• Second, interest rates represent the opportunity cost of investment. Even for people who do not borrow to buy a home, the interest rate measures the opportunity cost of holding their wealth in housing rather than putting it in the bank.

The higher interest rate shifts the demand curve for housing down. This causes the relative price of housing to fall, and the new price make potential investors to avoid residential investment, thus decreasing the supply of houses.

Clearly, the drop in interest rates over the past two years may support the recovery process of the housing market. In order for that to happen, not only interest rates should remain low, but it will be also necessary that investors will perceive lower risk in the market. As in the case of other assets, it is possible that the current low prices, supported with sound fiscal and monetary policies, will bring about a faster recovery in this market than expected.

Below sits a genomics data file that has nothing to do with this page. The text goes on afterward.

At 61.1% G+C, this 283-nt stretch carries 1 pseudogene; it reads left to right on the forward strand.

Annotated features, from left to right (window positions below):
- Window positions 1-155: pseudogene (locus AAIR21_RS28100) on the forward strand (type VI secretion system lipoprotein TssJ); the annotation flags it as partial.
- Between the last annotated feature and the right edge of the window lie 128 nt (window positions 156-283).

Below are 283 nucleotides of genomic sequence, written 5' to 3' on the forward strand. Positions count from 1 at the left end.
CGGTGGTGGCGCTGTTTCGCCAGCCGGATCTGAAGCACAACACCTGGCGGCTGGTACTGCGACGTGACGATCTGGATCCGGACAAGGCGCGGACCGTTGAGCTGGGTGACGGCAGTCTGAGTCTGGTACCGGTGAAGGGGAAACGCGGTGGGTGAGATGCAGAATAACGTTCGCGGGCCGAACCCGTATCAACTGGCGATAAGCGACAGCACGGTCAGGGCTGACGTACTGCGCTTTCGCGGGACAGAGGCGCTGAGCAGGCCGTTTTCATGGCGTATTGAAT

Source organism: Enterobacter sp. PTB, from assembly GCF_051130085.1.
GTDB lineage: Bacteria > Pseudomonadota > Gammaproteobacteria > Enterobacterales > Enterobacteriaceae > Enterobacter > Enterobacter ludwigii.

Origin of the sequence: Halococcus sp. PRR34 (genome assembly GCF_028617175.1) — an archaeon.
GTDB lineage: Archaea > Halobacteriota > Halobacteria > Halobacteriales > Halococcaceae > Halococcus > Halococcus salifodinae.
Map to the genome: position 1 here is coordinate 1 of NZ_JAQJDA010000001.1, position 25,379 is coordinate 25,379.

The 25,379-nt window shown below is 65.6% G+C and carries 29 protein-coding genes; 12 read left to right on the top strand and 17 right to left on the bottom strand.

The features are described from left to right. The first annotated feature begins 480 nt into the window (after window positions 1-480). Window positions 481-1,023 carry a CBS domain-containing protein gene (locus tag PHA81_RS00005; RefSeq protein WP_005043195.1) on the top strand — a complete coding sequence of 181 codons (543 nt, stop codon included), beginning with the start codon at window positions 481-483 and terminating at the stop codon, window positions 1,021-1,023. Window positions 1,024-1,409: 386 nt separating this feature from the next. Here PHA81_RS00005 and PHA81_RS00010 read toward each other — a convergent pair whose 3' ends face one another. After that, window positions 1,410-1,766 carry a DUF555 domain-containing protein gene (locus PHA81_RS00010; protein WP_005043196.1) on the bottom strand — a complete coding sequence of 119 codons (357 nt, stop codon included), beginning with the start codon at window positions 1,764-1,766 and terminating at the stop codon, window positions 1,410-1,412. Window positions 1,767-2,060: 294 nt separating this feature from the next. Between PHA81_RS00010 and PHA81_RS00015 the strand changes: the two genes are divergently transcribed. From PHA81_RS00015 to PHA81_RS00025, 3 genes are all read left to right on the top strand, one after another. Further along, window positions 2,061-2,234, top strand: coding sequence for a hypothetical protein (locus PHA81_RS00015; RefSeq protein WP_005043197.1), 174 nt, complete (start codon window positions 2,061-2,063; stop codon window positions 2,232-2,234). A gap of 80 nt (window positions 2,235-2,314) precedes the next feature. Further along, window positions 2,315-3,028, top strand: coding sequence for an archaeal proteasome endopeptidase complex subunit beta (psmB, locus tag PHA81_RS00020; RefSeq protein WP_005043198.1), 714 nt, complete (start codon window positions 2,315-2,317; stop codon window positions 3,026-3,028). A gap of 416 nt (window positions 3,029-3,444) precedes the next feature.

The Housing Market and Fiscal Policy

Fiscal decisions, in particular tax policies, have a critical influence on the housing market. In an open economy with a strong private housing market, government can encourage the housing market not by public ownership (i.e. direct government investments), but by other means:

  • First, by allowing taxpayers to deduct interest on mortgages, the government can offset other trends in the market, and thus to subsidize home ownership and owner-occupied housing. Interestingly, the deduction is based on the nominal mortgage rate, so it is less influential today, because the inflation is rather low.
  • Second, taxes on the income from a house (mainly rent), has a capitalization effect, which reduces the value of an asset. For example, a tax on the imputed income from owner-occupied housing depresses the value of houses (Rutherford, 2002). This effect may drive people to rent a house instead on owning it.